Stack Overflow is a community of 4.7 million programmers, just like you, helping each other.

Join them; it only takes a minute:

Sign up
Join the Stack Overflow community to:
  1. Ask programming questions
  2. Answer and help your peers
  3. Get recognized for your expertise

I have a function which is able to know if an object is an instance of a Manifest's type. I would like to migrate it to a TypeTag version. The old function is the following one:

def myIsInstanceOf[T: Manifest](that: Any) = 

I have been experimenting with the TypeTags and now I have this TypeTag version:

// Involved definitions
def myInstanceToTpe[T: TypeTag](x: T) = typeOf[T]
def myIsInstanceOf[T: TypeTag, U: TypeTag](tag: TypeTag[T], that: U) = 
  myInstanceToTpe(that) stat_<:< tag.tpe

// Some invocation examples
class A
class B extends A
class C

myIsInstanceOf(typeTag[A], new A)        /* true */
myIsInstanceOf(typeTag[A], new B)        /* true */
myIsInstanceOf(typeTag[A], new C)        /* false */

Is there any better way to achieve this task? Can the parameterized U be omitted, using an Any instead (just as it is done in the old function)?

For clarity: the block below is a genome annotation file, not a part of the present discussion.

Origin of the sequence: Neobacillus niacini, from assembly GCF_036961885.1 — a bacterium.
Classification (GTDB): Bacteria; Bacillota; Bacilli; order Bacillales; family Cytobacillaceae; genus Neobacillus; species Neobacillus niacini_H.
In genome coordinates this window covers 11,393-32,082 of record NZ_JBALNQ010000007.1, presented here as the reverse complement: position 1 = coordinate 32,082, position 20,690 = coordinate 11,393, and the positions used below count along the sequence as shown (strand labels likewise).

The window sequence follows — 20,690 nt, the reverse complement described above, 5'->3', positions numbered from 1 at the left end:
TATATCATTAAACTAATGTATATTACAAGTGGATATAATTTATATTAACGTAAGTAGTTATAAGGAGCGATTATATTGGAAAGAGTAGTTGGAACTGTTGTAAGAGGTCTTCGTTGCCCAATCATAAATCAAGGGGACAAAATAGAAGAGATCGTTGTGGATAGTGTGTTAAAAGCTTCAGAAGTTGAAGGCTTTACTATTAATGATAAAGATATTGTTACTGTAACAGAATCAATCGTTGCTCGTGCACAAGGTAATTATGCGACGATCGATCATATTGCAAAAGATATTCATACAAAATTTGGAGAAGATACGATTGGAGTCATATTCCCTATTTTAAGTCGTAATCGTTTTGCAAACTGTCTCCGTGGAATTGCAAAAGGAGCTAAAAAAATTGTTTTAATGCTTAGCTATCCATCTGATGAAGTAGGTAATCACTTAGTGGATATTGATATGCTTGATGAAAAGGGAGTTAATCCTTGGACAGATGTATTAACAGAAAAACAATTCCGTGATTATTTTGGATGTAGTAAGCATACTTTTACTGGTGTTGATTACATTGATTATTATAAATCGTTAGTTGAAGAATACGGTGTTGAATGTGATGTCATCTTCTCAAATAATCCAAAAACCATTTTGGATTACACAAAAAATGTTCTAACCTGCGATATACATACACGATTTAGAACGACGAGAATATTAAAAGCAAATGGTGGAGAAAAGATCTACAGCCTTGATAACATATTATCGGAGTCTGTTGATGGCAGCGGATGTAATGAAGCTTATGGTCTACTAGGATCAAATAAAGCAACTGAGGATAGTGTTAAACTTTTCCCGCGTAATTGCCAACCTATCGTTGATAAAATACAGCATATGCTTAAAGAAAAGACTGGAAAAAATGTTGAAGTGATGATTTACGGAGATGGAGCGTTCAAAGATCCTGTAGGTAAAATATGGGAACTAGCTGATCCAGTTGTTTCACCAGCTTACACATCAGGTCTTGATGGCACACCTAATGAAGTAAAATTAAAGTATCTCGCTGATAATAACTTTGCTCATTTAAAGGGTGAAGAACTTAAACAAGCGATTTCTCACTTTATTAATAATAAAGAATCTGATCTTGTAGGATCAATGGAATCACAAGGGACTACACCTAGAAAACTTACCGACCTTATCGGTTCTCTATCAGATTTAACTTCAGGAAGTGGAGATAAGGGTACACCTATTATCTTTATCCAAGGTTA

share|improve this question
Not exactly an answer to your question, but you can write exactly the same thing in (non-deprecated) 2.10 by replacing Manifest with ClassTag and erasure with runtimeClass. – Travis Brown Jul 24 '12 at 10:25
I just realized that TypeTag is not always more precise than ClassTag (because it's not limited by erasure), it is also less precise: when T is a supertype not of the static type of that but only of its dynamic type, myIsInstanceOf will fail. This applies to all suggestions using TypeTag. To diagnose at least some cases of the situation, one would need to get erased TypeTags and check if !(typeOf[U].erased <:< typeOf[T].erased) && classTag[T].runtimeClass isInstance that. – Blaisorblade Jul 26 '12 at 17:21